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Davos Postponement Means Metric Tons of Carbon Emissions Stay Out of Atmosphere—For Now

For the second year in a row, the World Economic Forum event in Davos, Switzerland will not be held due to ongoing concerns around the surge of COVID-19 tied to the highly-infectious Omicron variant.

The event, which was supposed to take place from January 17-21 and was set to focus on the theme of “Working Together, Restoring Trust,” will now take place in “early summer,” allowing attendees more time to consider what it means to “work together” when it comes to travel.

The postponement of the event could have a positive impact on the environment.

When the event was last held in January 2020, approximately 1,300 private jets descended on the small Swiss town for the event, according to a report submitted to the Swiss parliament by the Green Party of Switzerland.

According to data from the U.S. Energy Information Administration and reporting by the Onafhankelijk, the average private jet emits roughly 13,300 pounds of CO2 during a three-hour flight.

While the length of all flights taken to the conference would vary depending on their origin, if three hours is used as the average length of time for arriving and departing flights, Davos would see almost 34.6 million pounds or almost 16,000 metric tons of CO2 burned during the event (there are approximately 2,200 pounds in a metric ton).

FE 22 Things 11
Thousands of jets descend upon Davos, Switzerland each year for the World Economic Forum. With this year’s forum postponed due to COVID-19, approximately 34.6 millions of Co2 will not be burned by those jets. Pictured, snow-covered buildings are seen at dusk from the Schatzalp area above the town of Davos, Switzerland.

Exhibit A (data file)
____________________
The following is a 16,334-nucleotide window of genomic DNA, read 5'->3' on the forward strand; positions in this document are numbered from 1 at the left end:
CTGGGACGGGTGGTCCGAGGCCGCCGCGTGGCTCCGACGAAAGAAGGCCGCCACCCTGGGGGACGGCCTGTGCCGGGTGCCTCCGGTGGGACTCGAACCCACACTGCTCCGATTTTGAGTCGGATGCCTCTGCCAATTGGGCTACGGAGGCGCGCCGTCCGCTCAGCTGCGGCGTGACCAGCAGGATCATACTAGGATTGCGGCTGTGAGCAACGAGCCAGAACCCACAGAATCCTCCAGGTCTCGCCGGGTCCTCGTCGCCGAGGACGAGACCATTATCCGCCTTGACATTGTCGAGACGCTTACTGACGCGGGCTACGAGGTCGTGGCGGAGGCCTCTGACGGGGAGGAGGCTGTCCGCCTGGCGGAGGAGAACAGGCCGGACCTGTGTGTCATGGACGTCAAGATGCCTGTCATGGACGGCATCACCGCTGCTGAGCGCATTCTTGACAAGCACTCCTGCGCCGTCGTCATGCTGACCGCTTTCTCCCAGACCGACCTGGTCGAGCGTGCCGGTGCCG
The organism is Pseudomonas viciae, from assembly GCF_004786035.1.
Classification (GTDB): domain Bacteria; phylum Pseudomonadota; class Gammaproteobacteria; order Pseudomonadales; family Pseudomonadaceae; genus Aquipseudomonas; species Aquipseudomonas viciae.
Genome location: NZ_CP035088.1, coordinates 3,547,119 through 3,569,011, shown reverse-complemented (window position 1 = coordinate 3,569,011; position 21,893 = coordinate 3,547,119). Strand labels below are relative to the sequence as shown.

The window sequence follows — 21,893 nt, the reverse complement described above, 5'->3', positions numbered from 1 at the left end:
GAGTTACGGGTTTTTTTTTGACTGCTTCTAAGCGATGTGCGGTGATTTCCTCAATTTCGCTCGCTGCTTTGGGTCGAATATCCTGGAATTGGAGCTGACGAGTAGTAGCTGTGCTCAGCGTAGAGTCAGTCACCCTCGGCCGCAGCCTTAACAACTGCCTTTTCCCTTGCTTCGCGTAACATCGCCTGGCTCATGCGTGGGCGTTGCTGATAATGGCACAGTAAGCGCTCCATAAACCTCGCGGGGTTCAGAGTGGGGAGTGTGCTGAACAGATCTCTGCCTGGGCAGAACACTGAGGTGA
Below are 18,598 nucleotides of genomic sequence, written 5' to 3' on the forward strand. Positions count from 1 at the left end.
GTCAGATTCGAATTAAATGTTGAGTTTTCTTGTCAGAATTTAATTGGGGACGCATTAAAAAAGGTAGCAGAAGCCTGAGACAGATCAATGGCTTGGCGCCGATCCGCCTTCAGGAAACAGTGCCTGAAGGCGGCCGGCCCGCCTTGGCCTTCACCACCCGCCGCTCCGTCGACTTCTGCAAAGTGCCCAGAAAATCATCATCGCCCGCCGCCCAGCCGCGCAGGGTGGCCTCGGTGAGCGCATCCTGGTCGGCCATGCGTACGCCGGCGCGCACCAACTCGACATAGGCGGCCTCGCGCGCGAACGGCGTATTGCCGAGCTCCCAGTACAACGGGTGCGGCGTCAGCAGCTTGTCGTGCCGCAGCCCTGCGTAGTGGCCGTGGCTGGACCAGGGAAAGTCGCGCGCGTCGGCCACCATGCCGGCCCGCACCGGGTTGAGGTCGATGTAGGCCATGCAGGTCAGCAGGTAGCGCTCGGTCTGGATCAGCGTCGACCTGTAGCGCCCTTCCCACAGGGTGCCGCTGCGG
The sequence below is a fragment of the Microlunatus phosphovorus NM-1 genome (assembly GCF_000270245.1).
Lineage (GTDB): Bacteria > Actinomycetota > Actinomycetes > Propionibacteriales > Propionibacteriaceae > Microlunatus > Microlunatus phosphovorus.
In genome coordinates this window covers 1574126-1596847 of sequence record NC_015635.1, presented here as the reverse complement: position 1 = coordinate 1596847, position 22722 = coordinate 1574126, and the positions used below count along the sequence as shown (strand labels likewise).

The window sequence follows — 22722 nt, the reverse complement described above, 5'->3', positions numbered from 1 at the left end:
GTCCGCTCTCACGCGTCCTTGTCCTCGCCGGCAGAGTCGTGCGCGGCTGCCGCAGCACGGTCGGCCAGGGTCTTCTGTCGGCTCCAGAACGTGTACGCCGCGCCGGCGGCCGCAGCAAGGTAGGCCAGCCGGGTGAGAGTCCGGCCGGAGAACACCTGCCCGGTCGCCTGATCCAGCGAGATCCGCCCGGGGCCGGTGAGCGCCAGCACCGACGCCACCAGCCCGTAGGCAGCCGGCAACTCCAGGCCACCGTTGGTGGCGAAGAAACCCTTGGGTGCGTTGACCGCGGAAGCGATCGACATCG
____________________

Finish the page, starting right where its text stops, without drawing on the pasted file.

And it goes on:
Chris Ratcliffe/Bloomberg/Getty

The issue of private jet emissions tied to Davos gained major media traction in 2019 when 95-year-old naturalist and British broadcaster David Attenborough appeared at the event and gave a speech where he told attendees that “the Garden of Eden is no more” and urged them to take greater action in combatting climate change.

Davos has taken steps in recent years to reduce the number of private jet arrivals at its event, encouraging attendees to share planes “if they have to use them” and offering incentives to people who arrive using public transportation.

“From an environmental perspective, taking a private jet is the worst way to travel to Davos,” the World Economic Forum wrote in 2019, adding that it “offsets” the emissions. “For those who do travel to Davos by plane, we fully offset the flights – private or otherwise.

During the upcoming Forum, climate change is expected to be one of the focuses, especially within the context of “working together.” The Forum’s Global Risks Report identifies that if global divergence continues to increase tensions between nations, it risks “complicating the coordination needed to tackle common challenges including strengthening climate action.”

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